This book's principal aim is to critically address the institutional and substantive legal issues resulting from European enlargement, chiefly those relating to the legal foundations on which the enlarged Union is being built. The accession of new Member States creates the potential for a stronger and more powerful Europe. Realising this potential, however, will depend on the ability of the EU to develop functional and effective governance structures, both at the European level and at the level of the individual Member States. While the acquis communautaire will ensure that formal laws in the new Member States will be aligned with those of existing members, the question remains as to how effective institutions will be in implementing changes, and what effects the imposed changes will have on the legitimacy of the new legal framework.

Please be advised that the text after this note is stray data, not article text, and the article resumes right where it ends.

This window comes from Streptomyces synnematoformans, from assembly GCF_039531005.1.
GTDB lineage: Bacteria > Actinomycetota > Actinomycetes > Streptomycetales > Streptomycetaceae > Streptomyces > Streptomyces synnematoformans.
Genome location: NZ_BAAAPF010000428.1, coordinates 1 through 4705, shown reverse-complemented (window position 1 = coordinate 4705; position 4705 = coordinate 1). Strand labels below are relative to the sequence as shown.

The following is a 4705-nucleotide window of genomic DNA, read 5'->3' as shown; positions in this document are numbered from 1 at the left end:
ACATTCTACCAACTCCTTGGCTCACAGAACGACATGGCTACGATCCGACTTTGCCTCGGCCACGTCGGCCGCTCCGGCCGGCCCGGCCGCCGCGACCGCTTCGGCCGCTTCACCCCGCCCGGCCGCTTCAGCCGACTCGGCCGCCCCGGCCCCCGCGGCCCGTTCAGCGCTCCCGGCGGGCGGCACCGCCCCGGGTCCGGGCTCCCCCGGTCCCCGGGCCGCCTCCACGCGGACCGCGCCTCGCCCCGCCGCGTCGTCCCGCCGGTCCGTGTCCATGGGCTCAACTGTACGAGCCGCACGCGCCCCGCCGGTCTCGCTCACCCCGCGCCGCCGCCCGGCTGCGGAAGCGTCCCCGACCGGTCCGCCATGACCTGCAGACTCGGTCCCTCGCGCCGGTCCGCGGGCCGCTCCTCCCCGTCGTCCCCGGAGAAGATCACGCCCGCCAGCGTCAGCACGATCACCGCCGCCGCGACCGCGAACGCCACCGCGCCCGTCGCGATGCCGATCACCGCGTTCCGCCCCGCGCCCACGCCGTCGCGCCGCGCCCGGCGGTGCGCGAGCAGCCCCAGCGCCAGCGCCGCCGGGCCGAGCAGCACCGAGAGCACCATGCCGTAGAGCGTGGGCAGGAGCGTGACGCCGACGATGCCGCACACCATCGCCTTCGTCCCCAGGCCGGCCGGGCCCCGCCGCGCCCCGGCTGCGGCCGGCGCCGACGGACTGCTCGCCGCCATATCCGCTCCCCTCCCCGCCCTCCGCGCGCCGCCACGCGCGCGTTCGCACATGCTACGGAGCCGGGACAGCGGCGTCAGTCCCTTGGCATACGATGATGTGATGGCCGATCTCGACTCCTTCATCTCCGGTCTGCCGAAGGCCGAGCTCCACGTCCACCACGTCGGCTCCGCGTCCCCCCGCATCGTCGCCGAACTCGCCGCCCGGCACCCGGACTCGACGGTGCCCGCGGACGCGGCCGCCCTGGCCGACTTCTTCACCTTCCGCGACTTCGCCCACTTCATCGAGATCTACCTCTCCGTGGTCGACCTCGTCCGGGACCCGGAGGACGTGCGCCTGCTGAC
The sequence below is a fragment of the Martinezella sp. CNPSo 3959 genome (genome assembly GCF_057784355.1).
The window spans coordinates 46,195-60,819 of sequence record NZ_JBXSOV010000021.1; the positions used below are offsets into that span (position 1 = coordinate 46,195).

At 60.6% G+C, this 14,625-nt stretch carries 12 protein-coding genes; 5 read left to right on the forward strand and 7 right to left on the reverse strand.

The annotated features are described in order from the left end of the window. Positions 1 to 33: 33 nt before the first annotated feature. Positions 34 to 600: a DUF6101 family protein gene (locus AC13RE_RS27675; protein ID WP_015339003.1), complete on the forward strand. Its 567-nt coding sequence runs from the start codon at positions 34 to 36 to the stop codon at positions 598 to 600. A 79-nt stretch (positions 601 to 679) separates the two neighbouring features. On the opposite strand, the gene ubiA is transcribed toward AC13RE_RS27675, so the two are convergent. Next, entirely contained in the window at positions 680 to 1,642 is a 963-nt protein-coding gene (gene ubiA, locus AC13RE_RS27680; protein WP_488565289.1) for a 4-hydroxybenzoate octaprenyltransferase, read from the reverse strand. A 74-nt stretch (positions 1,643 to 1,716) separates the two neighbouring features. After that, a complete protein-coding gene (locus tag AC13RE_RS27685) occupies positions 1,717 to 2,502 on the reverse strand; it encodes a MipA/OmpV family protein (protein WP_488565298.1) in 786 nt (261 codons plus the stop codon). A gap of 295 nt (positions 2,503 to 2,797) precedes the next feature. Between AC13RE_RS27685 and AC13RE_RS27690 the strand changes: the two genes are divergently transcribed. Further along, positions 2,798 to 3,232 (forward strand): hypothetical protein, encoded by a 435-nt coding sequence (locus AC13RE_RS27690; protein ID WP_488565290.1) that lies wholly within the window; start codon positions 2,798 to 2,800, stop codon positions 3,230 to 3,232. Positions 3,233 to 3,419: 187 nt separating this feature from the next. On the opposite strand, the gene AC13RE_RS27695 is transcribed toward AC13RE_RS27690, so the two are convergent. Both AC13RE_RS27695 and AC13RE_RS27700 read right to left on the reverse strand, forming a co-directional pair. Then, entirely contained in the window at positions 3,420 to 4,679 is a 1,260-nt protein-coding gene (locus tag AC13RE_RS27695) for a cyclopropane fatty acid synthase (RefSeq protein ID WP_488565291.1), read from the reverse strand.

This book, containing the work of leading scholars in law and social sciences, examines the current and future legal framework for EU governance, and the role that new members will - or will not - play in the creation of that framework, paying particular attention to the specific challenges membership in the EU poses to the acceding states of Central and Eastern Europe. It is a book which will contribute to and influence debates over constitutionalism and legal harmonisation in the EU.